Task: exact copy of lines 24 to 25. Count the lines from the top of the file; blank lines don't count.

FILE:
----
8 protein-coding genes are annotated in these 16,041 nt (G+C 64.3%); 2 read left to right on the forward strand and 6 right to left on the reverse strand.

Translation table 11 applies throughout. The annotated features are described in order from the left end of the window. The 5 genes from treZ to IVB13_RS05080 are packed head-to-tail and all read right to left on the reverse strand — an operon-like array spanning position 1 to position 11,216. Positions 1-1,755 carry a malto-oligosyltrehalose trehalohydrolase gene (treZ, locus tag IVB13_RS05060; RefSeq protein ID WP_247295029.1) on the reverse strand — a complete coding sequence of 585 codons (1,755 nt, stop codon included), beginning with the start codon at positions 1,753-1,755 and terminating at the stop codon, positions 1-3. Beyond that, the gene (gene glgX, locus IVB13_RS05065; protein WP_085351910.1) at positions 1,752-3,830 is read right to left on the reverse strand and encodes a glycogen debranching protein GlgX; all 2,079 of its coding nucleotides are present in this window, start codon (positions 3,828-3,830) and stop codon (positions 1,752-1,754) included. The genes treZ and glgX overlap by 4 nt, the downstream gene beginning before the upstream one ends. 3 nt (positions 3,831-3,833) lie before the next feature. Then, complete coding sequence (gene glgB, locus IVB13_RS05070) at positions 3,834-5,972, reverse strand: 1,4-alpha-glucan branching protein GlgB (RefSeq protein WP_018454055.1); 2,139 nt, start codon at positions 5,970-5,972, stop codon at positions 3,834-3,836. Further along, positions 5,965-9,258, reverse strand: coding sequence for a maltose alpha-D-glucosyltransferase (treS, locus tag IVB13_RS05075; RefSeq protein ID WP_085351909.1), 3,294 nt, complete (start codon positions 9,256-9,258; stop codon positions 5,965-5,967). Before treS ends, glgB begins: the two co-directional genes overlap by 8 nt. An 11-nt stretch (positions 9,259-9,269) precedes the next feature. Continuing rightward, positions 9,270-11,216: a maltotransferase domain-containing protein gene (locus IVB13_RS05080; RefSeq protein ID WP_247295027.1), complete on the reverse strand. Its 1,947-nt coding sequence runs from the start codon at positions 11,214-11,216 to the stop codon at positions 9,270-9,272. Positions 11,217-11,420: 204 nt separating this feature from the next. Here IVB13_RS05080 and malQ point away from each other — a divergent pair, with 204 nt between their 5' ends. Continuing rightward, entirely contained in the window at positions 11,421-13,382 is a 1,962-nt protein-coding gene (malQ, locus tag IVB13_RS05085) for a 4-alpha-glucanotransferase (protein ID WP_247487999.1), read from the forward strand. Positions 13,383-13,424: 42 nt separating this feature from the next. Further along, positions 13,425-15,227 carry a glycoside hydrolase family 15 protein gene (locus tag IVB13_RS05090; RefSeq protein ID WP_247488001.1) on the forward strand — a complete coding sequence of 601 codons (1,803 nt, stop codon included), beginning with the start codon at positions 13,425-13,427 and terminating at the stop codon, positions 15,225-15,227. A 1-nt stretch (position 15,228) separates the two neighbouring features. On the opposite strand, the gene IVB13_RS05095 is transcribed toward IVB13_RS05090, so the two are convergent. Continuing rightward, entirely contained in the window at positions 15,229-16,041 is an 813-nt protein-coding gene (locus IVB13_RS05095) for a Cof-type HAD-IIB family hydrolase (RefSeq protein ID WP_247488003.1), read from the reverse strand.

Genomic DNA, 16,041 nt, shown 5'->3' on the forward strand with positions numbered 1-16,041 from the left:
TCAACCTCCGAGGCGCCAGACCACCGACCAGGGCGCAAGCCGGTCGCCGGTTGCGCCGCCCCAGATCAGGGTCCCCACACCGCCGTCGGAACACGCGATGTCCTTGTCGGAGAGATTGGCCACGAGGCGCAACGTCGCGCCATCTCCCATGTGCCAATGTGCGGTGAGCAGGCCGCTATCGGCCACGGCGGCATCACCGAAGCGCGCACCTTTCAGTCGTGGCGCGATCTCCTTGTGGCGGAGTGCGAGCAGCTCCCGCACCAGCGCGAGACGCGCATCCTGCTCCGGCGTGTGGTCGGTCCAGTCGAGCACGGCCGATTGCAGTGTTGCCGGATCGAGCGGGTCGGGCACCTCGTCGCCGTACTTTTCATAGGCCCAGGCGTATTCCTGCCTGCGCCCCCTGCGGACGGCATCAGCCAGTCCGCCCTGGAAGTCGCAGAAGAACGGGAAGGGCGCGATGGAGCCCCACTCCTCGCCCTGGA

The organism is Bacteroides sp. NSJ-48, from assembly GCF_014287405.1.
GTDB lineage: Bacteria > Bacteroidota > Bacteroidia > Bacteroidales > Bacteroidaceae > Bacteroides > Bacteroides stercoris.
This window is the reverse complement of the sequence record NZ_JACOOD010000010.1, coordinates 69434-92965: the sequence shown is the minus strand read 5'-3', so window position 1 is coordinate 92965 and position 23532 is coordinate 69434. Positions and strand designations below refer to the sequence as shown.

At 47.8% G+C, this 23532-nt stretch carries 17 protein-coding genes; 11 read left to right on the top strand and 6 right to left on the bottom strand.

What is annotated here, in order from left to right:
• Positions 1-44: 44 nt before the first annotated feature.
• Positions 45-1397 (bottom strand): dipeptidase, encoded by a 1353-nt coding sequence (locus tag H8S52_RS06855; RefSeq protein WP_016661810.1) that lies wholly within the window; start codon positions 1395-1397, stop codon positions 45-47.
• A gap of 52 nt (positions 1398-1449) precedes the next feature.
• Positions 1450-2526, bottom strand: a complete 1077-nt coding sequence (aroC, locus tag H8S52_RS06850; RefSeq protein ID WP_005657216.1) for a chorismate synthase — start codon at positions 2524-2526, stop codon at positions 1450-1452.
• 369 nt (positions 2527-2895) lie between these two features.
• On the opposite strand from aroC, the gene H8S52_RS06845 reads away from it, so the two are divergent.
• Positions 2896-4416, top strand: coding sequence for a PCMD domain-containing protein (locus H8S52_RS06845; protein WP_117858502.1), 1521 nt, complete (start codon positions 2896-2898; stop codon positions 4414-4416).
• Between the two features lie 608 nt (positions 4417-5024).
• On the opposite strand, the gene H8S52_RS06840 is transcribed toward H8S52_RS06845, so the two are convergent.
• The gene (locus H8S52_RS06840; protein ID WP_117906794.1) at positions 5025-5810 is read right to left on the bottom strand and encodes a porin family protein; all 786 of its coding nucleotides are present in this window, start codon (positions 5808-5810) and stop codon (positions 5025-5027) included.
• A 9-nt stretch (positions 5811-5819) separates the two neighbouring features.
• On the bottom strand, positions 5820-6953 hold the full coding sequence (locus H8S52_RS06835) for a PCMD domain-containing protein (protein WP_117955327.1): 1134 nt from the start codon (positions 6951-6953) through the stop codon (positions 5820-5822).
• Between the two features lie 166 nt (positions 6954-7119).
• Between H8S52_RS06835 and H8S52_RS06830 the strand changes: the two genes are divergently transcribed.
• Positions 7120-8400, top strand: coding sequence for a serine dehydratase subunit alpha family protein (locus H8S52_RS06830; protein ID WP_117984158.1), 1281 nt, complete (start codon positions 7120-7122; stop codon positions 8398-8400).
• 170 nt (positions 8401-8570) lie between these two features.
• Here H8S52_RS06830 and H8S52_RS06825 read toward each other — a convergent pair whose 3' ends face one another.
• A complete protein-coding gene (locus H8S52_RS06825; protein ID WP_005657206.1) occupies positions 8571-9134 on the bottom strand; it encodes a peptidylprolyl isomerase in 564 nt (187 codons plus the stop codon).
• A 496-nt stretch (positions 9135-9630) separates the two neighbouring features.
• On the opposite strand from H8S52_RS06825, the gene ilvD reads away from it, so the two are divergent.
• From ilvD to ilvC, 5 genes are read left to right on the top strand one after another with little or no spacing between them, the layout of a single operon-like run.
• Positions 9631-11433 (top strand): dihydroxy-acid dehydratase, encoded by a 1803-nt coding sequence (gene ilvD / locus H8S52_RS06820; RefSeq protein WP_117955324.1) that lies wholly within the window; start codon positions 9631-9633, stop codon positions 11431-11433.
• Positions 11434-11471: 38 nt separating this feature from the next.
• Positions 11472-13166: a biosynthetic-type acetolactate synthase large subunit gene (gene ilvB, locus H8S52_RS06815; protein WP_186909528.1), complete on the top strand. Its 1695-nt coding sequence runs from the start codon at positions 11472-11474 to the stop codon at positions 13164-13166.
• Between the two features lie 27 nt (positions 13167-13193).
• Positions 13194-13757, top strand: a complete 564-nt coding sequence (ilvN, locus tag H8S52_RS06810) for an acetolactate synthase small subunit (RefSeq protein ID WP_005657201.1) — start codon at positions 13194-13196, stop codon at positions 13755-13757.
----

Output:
• Positions 7120-8400, top strand: coding sequence for a serine dehydratase subunit alpha family protein (locus H8S52_RS06830; protein ID WP_117984158.1), 1281 nt, complete (start codon positions 7120-7122; stop codon positions 8398-8400).
• 170 nt (positions 8401-8570) lie between these two features.